PostgreSQL vs MySQL

IT managers and other decision makers should not make the mistake of thinking of all open source RDBMSs in similar terms; there are radical differences between MySQL and PostgreSQL, and when considering which of these two alternatives to use, an informed decision must be made, that considers the rather different set of trade-offs that each system represents.

What are the similarities?

The only reasonable basis of comparison between MySQL and PostgreSQL is that they are both open source database projects. However, even here the similarity is small. MySQL is distributed under a more restrictive "Copyleft" licence that effectively forces proprietary software vendors to either open source their application, or purchase a proprietary licence from a single commercial entity and copyright holder, Oracle. In contrast, PostgreSQL is distributed under the most permissive terms that are practical. There is no single, controlling commercial entity. The project's licensing terms are so liberal that it is permitted to create proprietary commercial derivatives without paying any royalties, as has already happened, for example, in the case of niche data warehousing solution Greenplum.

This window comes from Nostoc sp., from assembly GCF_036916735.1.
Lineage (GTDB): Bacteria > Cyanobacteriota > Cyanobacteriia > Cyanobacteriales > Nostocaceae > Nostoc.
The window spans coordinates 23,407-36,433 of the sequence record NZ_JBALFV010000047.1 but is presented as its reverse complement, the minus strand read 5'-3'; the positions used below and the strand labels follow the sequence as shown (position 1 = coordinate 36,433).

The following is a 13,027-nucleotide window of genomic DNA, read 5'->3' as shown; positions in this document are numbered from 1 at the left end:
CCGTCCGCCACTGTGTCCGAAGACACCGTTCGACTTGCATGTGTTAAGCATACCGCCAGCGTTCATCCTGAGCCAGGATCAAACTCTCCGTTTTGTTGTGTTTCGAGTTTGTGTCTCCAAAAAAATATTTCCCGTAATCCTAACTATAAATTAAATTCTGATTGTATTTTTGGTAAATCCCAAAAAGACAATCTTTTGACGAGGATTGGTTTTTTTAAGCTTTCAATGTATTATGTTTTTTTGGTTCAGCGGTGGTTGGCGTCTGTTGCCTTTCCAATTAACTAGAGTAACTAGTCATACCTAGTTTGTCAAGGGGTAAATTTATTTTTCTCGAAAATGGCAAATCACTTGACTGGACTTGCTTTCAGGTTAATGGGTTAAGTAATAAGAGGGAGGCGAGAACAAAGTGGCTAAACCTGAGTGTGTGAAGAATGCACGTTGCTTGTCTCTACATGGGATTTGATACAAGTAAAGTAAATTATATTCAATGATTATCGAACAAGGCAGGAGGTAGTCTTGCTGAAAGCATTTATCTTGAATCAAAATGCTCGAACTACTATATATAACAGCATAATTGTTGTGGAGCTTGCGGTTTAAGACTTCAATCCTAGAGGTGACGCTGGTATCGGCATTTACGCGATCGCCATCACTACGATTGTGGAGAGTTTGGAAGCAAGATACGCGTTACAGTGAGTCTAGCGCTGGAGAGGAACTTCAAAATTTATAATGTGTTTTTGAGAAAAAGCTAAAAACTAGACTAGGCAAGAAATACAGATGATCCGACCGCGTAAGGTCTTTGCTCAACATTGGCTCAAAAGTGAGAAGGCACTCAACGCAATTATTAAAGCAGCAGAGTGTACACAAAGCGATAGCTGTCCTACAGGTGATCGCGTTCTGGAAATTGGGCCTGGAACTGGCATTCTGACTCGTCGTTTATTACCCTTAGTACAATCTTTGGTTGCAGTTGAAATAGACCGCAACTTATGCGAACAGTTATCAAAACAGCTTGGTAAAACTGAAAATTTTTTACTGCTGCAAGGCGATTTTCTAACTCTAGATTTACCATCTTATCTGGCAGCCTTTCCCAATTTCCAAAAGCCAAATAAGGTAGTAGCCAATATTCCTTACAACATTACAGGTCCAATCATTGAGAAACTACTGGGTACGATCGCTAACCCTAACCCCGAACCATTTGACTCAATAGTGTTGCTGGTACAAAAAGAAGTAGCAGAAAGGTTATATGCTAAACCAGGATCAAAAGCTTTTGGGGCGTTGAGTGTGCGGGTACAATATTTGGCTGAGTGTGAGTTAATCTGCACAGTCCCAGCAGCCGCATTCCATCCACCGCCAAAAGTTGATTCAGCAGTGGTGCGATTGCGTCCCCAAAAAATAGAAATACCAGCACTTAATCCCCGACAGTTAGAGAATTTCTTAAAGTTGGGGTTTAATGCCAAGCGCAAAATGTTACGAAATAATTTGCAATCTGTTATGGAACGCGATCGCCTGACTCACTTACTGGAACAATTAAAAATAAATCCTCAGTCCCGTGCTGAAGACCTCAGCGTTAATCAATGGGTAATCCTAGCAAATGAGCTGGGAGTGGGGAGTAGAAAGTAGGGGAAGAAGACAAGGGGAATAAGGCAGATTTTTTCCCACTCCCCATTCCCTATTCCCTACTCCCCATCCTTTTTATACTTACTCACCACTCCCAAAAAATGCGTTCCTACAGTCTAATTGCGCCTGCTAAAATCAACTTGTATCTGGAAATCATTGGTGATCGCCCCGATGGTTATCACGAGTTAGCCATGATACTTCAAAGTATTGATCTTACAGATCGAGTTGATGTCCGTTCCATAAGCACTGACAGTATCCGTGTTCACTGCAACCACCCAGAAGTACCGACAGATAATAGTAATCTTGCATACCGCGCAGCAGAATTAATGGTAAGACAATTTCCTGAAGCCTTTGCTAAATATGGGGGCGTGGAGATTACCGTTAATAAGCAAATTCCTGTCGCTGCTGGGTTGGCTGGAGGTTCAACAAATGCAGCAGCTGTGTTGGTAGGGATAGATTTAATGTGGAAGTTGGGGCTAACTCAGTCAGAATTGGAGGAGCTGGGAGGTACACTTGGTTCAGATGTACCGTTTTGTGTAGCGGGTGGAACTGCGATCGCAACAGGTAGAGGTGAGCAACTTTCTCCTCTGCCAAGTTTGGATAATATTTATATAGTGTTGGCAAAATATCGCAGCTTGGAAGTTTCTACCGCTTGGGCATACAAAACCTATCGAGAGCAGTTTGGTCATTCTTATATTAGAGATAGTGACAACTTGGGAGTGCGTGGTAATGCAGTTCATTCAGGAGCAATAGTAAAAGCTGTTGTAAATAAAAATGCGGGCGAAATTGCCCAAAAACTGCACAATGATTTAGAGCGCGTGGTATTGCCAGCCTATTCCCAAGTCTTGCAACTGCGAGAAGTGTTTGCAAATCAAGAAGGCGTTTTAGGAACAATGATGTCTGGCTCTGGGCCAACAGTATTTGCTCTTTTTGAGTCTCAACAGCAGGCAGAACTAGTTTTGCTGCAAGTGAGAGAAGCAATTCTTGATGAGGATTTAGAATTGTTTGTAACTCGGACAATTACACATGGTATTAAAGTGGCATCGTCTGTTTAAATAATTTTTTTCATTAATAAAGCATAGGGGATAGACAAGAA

What are the differences?

The projects have radically different technical outlooks in almost all regards, and each is informed by a completely different set of concerns.

PostgreSQL has traditionally focused on reliability, data-integrity and integrated developer-focused features. It has an extremely sophisticated query planner, which is capable of joining relatively large numbers of tables efficiently.

MySQL, on the other hand, has traditionally focused on read-mostly web apps, usually written in PHP, where the principal concern is with optimising simple queries.

While both projects have improved considerably since these impressions were initially formed, and a comparison is more difficult to make then it once was, the technical foundations and developer mindsets that informed these earlier perceptions continue to be a pervasive influence on both projects.

For more information, register to view our whitepaper,"10 reasons why MySQL users should move to PostgreSQL"

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